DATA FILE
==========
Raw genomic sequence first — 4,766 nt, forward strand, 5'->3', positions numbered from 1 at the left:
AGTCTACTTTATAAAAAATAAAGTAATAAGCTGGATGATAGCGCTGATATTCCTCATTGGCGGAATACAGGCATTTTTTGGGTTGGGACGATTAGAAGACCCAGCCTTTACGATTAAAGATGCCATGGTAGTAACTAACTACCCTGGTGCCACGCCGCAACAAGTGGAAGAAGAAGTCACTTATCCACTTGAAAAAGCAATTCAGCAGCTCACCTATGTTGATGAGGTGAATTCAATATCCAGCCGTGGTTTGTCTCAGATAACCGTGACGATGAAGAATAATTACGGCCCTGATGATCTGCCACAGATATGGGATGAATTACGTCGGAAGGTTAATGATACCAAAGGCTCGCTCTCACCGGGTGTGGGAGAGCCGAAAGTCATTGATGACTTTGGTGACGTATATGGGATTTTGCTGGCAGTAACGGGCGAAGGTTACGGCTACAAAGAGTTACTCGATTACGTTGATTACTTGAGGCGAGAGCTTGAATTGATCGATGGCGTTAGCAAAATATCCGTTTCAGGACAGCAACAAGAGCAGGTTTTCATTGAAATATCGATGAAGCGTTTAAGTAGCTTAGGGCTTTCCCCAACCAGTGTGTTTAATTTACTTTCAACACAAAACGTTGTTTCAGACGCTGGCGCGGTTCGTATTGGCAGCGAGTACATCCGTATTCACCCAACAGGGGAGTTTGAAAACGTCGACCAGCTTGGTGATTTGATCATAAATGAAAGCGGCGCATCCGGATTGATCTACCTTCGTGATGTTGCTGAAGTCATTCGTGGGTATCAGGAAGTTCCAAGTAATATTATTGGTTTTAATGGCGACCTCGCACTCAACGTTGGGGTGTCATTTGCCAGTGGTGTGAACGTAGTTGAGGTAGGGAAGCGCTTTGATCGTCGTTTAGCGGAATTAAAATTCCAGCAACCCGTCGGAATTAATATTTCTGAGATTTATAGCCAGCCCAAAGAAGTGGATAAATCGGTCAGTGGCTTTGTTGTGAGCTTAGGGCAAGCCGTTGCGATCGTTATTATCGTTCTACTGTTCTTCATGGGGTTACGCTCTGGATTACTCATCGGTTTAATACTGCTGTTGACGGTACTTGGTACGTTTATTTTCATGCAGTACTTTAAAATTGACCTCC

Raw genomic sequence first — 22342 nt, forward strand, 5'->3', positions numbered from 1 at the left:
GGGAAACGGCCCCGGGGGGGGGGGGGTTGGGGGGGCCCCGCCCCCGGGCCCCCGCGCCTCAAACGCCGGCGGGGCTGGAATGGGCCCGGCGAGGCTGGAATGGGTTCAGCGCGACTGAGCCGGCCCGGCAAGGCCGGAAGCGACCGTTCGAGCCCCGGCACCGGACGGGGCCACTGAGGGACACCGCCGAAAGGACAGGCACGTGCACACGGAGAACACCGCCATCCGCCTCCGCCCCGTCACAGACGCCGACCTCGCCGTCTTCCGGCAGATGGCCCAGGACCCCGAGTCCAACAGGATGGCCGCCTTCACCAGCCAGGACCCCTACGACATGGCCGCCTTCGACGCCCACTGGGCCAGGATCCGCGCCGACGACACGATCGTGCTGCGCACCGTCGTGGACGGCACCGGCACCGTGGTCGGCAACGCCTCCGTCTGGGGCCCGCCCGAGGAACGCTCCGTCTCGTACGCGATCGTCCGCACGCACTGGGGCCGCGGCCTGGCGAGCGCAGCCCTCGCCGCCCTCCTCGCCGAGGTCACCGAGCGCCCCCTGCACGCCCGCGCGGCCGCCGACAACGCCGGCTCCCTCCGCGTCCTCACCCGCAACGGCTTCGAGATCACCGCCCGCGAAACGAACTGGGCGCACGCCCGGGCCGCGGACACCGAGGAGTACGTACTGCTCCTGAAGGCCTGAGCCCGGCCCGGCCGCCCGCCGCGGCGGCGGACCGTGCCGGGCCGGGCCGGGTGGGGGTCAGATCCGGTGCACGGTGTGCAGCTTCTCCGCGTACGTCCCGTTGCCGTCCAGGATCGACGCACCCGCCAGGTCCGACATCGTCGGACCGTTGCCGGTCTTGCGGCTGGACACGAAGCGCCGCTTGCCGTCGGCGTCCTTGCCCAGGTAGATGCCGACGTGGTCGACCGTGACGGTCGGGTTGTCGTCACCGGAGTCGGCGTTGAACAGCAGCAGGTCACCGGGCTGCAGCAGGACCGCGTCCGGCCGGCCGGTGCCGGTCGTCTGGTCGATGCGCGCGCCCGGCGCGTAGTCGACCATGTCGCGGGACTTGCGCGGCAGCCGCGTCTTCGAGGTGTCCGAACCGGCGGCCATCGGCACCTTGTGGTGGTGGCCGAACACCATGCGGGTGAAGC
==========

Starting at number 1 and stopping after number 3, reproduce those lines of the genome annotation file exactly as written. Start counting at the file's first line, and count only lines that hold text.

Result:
Raw genomic sequence first — 4,766 nt, forward strand, 5'->3', positions numbered from 1 at the left:
AGTCTACTTTATAAAAAATAAAGTAATAAGCTGGATGATAGCGCTGATATTCCTCATTGGCGGAATACAGGCATTTTTTGGGTTGGGACGATTAGAAGACCCAGCCTTTACGATTAAAGATGCCATGGTAGTAACTAACTACCCTGGTGCCACGCCGCAACAAGTGGAAGAAGAAGTCACTTATCCACTTGAAAAAGCAATTCAGCAGCTCACCTATGTTGATGAGGTGAATTCAATATCCAGCCGTGGTTTGTCTCAGATAACCGTGACGATGAAGAATAATTACGGCCCTGATGATCTGCCACAGATATGGGATGAATTACGTCGGAAGGTTAATGATACCAAAGGCTCGCTCTCACCGGGTGTGGGAGAGCCGAAAGTCATTGATGACTTTGGTGACGTATATGGGATTTTGCTGGCAGTAACGGGCGAAGGTTACGGCTACAAAGAGTTACTCGATTACGTTGATTACTTGAGGCGAGAGCTTGAATTGATCGATGGCGTTAGCAAAATATCCGTTTCAGGACAGCAACAAGAGCAGGTTTTCATTGAAATATCGATGAAGCGTTTAAGTAGCTTAGGGCTTTCCCCAACCAGTGTGTTTAATTTACTTTCAACACAAAACGTTGTTTCAGACGCTGGCGCGGTTCGTATTGGCAGCGAGTACATCCGTATTCACCCAACAGGGGAGTTTGAAAACGTCGACCAGCTTGGTGATTTGATCATAAATGAAAGCGGCGCATCCGGATTGATCTACCTTCGTGATGTTGCTGAAGTCATTCGTGGGTATCAGGAAGTTCCAAGTAATATTATTGGTTTTAATGGCGACCTCGCACTCAACGTTGGGGTGTCATTTGCCAGTGGTGTGAACGTAGTTGAGGTAGGGAAGCGCTTTGATCGTCGTTTAGCGGAATTAAAATTCCAGCAACCCGTCGGAATTAATATTTCTGAGATTTATAGCCAGCCCAAAGAAGTGGATAAATCGGTCAGTGGCTTTGTTGTGAGCTTAGGGCAAGCCGTTGCGATCGTTATTATCGTTCTACTGTTCTTCATGGGGTTACGCTCTGGATTACTCATCGGTTTAATACTGCTGTTGACGGTACTTGGTACGTTTATTTTCATGCAGTACTTTAAAATTGACCTCC

Raw genomic sequence first — 22342 nt, forward strand, 5'->3', positions numbered from 1 at the left: